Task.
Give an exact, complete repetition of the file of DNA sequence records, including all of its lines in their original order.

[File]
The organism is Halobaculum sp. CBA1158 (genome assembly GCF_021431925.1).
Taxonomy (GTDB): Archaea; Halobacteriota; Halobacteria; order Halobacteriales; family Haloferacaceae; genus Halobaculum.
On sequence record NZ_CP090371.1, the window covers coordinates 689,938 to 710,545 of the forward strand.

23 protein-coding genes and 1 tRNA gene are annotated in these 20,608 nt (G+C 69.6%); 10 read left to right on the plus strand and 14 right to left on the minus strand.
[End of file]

The organism is Halobaculum sp. CBA1158 (genome assembly GCF_021431925.1).
Taxonomy (GTDB): Archaea; Halobacteriota; Halobacteria; order Halobacteriales; family Haloferacaceae; genus Halobaculum.
On sequence record NZ_CP090371.1, the window covers coordinates 689,938 to 710,545 of the forward strand.

23 protein-coding genes and 1 tRNA gene are annotated in these 20,608 nt (G+C 69.6%); 10 read left to right on the plus strand and 14 right to left on the minus strand.